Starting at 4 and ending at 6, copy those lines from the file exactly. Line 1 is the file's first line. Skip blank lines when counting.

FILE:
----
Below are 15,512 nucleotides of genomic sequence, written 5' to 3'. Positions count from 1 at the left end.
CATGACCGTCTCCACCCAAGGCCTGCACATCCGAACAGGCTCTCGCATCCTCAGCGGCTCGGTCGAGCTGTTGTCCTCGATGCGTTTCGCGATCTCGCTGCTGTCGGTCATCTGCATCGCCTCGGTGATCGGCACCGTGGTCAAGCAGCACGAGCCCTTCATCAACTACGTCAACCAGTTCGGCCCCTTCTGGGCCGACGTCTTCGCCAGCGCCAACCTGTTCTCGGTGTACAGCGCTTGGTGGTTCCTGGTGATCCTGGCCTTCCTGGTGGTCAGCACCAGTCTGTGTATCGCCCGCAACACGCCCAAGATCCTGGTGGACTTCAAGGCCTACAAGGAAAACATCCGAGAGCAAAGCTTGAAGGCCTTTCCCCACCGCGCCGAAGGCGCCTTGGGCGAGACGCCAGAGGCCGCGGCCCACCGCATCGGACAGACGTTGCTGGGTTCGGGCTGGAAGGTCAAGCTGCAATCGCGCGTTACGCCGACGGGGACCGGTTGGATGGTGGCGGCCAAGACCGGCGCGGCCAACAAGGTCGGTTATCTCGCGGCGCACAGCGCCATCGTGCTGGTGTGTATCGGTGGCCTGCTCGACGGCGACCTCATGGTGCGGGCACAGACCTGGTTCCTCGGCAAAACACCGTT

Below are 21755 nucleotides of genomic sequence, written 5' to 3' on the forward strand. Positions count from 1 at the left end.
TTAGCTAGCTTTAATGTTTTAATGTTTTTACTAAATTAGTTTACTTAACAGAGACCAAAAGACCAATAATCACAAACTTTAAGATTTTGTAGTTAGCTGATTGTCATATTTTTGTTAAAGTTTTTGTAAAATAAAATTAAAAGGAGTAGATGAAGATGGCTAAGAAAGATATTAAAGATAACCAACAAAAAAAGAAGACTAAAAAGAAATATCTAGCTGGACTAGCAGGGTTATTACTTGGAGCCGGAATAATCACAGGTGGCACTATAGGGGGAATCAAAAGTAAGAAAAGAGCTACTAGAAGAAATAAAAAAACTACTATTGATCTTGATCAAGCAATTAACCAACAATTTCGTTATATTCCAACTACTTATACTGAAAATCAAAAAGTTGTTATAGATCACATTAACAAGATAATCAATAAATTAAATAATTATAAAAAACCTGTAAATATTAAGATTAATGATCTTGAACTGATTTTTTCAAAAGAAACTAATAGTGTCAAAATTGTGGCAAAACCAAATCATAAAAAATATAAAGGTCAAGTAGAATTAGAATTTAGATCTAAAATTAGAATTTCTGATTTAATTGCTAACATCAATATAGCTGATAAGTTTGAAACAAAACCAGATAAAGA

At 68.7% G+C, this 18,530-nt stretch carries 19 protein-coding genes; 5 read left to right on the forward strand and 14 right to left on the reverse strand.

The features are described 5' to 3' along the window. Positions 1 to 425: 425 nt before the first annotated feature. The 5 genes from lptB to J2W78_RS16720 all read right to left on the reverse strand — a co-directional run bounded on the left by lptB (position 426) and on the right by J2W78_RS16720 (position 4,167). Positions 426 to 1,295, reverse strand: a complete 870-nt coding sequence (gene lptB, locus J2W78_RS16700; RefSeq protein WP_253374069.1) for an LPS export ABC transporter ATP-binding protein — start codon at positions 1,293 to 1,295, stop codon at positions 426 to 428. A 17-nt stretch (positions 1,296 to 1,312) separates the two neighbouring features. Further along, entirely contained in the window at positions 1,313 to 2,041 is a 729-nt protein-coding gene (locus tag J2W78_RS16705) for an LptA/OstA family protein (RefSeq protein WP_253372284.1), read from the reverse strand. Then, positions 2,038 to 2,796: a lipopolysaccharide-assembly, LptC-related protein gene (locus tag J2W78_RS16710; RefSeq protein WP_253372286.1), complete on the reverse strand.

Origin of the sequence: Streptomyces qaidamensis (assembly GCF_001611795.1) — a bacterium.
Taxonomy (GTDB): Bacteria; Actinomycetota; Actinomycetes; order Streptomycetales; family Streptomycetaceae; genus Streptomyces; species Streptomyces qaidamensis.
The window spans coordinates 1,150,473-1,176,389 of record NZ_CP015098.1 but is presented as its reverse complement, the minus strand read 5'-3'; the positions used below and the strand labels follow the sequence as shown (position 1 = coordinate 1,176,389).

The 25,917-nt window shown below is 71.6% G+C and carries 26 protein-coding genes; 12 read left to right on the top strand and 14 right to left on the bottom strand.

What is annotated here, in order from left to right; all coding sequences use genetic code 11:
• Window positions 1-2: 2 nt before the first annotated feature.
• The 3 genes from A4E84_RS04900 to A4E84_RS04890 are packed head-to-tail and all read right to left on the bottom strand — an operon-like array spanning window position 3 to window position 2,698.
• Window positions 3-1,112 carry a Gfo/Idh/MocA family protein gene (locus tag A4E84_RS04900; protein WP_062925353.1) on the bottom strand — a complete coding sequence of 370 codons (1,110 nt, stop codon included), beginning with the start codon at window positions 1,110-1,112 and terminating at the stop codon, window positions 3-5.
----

TTAGCTAGCTTTAATGTTTTAATGTTTTTACTAAATTAGTTTACTTAACAGAGACCAAAAGACCAATAATCACAAACTTTAAGATTTTGTAGTTAGCTGATTGTCATATTTTTGTTAAAGTTTTTGTAAAATAAAATTAAAAGGAGTAGATGAAGATGGCTAAGAAAGATATTAAAGATAACCAACAAAAAAAGAAGACTAAAAAGAAATATCTAGCTGGACTAGCAGGGTTATTACTTGGAGCCGGAATAATCACAGGTGGCACTATAGGGGGAATCAAAAGTAAGAAAAGAGCTACTAGAAGAAATAAAAAAACTACTATTGATCTTGATCAAGCAATTAACCAACAATTTCGTTATATTCCAACTACTTATACTGAAAATCAAAAAGTTGTTATAGATCACATTAACAAGATAATCAATAAATTAAATAATTATAAAAAACCTGTAAATATTAAGATTAATGATCTTGAACTGATTTTTTCAAAAGAAACTAATAGTGTCAAAATTGTGGCAAAACCAAATCATAAAAAATATAAAGGTCAAGTAGAATTAGAATTTAGATCTAAAATTAGAATTTCTGATTTAATTGCTAACATCAATATAGCTGATAAGTTTGAAACAAAACCAGATAAAGA

At 68.7% G+C, this 18,530-nt stretch carries 19 protein-coding genes; 5 read left to right on the forward strand and 14 right to left on the reverse strand.

The features are described 5' to 3' along the window. Positions 1 to 425: 425 nt before the first annotated feature. The 5 genes from lptB to J2W78_RS16720 all read right to left on the reverse strand — a co-directional run bounded on the left by lptB (position 426) and on the right by J2W78_RS16720 (position 4,167). Positions 426 to 1,295, reverse strand: a complete 870-nt coding sequence (gene lptB, locus J2W78_RS16700; RefSeq protein WP_253374069.1) for an LPS export ABC transporter ATP-binding protein — start codon at positions 1,293 to 1,295, stop codon at positions 426 to 428. A 17-nt stretch (positions 1,296 to 1,312) separates the two neighbouring features. Further along, entirely contained in the window at positions 1,313 to 2,041 is a 729-nt protein-coding gene (locus tag J2W78_RS16705) for an LptA/OstA family protein (RefSeq protein WP_253372284.1), read from the reverse strand. Then, positions 2,038 to 2,796: a lipopolysaccharide-assembly, LptC-related protein gene (locus tag J2W78_RS16710; RefSeq protein WP_253372286.1), complete on the reverse strand.